Don’t set this book aside too soon—that is, if you set it aside at all. While it begins pretty typically as a chatty family memoir, The Little Way of Ruthie Leming soon deepens into the story and life of a small-town Louisiana family. More than that, it rings true and lives up to the story of St. Thérèse of Lisieux after which it plainly takes its heart.
Ruthie Leming—sister of the columnist and cultural critic, Rod Dreher—is an ebullient, unabashedly small-town girl with an unrestrained love for neighbors and strangers alike. While Dreher can’t wait to get out of his hometown of St. Francisville, LA, Ruthie marries her high school sweetheart and becomes a middle school teacher, raising three girls along the way. She is a beloved member of the community, an empathetic and loyal friend, a defender of the poor, and the sort of teacher that changes lives.
At forty, Ruthie is diagnosed with Stage IV lung cancer, and Dreher chronicles her astonishing response to her fatal diagnosis. Rather than reel from the grief and fear such news most often brings (which is not to say she isn’t afraid), Ruthie refuses to be angry and instead embraces her suffering. She instructs her doctors only to tell her what she needs to do and puts her life in their hands, refusing to hear prognostications. Ruthie’s denial raises troubling questions in Dreher’s mind about accepting truth, but he moves past philosophy as he wrestles with the indifference of reality, keeping in mind Ruthie’s active and self-sacrifical nature: “The truth—the whole truth, that is—would not set her free, but would make her captive to anxiety, and tempt her to despair.”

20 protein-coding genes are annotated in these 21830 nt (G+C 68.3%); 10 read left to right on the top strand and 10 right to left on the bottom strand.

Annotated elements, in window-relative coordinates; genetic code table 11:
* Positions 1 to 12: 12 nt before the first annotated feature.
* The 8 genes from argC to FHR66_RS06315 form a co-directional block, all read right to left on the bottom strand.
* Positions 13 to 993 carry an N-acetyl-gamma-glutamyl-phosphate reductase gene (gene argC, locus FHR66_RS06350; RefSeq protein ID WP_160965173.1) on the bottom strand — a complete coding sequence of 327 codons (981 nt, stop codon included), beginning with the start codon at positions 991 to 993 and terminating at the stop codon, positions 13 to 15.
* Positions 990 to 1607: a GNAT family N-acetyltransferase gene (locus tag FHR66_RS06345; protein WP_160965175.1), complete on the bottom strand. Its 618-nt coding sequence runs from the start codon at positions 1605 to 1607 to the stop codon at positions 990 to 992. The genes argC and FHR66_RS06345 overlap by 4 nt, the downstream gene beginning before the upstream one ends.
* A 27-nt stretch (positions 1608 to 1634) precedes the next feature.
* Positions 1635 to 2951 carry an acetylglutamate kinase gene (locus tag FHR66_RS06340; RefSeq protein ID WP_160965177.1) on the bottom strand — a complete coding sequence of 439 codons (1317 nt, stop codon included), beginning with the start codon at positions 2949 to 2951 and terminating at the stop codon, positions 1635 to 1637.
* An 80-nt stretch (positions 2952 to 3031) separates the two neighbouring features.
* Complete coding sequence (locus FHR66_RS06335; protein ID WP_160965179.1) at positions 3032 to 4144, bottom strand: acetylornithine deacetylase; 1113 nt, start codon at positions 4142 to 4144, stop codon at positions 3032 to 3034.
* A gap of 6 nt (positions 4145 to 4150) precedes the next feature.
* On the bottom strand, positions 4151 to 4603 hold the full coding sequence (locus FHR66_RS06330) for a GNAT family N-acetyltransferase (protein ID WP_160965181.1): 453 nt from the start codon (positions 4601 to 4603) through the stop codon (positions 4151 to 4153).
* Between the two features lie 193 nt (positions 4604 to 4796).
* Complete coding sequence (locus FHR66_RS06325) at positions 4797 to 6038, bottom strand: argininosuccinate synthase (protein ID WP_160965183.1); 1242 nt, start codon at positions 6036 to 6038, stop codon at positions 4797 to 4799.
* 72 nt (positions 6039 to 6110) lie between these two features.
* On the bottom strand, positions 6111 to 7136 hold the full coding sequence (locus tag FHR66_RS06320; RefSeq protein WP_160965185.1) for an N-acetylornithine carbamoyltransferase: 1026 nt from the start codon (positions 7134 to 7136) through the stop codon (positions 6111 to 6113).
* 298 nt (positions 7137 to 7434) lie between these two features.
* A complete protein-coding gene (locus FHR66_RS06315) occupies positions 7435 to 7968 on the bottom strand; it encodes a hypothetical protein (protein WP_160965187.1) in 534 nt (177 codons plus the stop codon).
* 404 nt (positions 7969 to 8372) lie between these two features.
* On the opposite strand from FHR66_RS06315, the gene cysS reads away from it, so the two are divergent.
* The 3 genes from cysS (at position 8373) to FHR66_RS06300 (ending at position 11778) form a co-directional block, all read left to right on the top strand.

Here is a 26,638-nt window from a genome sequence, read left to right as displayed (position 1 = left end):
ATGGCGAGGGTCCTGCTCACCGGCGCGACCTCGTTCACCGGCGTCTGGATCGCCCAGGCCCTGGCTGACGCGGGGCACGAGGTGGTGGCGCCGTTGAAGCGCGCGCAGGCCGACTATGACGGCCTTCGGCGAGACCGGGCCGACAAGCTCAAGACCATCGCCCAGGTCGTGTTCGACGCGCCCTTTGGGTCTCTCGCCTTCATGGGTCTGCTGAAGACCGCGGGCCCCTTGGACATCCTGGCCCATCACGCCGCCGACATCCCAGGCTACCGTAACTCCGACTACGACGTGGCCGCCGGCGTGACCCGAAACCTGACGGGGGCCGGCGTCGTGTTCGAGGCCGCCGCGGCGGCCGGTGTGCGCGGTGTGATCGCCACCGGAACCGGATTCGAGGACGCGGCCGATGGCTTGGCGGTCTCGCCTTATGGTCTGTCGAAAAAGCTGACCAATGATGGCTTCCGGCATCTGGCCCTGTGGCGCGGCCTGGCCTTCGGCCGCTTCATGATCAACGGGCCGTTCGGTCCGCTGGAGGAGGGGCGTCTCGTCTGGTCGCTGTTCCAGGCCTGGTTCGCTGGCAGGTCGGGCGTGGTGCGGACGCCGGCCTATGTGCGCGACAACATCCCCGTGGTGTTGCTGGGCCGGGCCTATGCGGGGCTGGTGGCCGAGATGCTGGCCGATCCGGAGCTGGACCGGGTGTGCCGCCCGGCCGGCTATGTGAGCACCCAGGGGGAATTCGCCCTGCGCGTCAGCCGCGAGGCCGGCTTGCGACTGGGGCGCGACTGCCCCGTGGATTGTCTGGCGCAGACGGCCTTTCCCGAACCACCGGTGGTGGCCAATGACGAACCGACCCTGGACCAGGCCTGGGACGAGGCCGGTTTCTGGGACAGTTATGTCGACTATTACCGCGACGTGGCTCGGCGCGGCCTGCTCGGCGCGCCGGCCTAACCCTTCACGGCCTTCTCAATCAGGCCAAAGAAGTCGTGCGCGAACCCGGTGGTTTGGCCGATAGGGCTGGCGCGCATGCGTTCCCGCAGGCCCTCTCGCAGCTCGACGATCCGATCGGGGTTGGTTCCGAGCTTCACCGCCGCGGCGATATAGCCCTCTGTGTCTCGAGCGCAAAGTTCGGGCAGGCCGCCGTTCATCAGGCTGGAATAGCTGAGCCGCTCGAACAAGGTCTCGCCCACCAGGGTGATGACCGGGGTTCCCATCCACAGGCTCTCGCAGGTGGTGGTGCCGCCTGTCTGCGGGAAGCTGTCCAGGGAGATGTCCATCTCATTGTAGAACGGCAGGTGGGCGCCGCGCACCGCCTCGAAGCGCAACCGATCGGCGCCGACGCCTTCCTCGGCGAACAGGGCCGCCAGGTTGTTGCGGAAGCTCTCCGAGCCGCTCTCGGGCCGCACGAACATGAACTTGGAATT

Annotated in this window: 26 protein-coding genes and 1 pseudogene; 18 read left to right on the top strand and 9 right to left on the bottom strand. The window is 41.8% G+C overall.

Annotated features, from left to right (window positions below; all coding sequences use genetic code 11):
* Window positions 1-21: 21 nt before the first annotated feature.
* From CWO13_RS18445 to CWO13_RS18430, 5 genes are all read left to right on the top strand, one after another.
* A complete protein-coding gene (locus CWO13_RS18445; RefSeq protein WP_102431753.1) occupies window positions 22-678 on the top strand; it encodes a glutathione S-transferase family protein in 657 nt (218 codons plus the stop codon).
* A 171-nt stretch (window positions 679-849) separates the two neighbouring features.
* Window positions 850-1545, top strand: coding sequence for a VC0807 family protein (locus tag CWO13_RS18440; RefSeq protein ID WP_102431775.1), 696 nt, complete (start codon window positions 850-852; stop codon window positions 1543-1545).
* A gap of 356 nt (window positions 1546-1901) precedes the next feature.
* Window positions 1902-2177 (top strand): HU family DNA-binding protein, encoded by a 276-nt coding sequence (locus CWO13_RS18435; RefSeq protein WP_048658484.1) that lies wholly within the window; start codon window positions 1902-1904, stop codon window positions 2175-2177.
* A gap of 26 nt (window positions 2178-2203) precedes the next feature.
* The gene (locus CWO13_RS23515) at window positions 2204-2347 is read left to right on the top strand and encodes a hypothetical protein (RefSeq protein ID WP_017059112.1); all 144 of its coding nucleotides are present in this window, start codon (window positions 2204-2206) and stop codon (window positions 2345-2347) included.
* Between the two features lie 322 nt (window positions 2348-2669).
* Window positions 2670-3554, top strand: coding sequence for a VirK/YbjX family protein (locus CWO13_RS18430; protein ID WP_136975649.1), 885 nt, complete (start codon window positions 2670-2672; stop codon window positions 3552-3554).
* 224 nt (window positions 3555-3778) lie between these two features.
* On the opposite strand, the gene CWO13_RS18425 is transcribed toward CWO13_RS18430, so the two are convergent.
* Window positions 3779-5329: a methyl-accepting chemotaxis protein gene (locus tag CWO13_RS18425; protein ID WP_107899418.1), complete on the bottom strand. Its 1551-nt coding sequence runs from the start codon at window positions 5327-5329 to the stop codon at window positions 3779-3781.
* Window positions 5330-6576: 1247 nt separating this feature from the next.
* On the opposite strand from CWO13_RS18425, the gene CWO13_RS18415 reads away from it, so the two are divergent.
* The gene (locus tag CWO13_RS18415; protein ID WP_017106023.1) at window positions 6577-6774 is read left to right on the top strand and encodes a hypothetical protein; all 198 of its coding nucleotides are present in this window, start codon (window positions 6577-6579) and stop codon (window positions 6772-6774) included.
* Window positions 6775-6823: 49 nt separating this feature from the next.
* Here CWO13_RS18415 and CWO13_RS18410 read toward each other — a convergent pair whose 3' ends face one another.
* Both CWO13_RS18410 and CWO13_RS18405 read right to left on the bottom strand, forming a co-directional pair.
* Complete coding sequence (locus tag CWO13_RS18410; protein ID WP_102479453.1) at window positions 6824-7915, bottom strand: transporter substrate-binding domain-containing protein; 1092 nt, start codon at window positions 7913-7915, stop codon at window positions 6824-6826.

But The Little Way of Ruthie Leming is less about Ruthie than it is about her community. The world doesn’t rest on Ruthie’s shoulders because her family, friends, students, colleagues, and even mere acquaintances carry it with her, supporting her and her family at every turn. As he searches to understand his sister’s “inner peace and happiness in community,” Dreher comes to understand that if he wants what Ruthie has, he needs to “practice a rule of stability”—to “accept the limitations of a place, in humility.” Only then will “the joys that can be found there…open themselves.”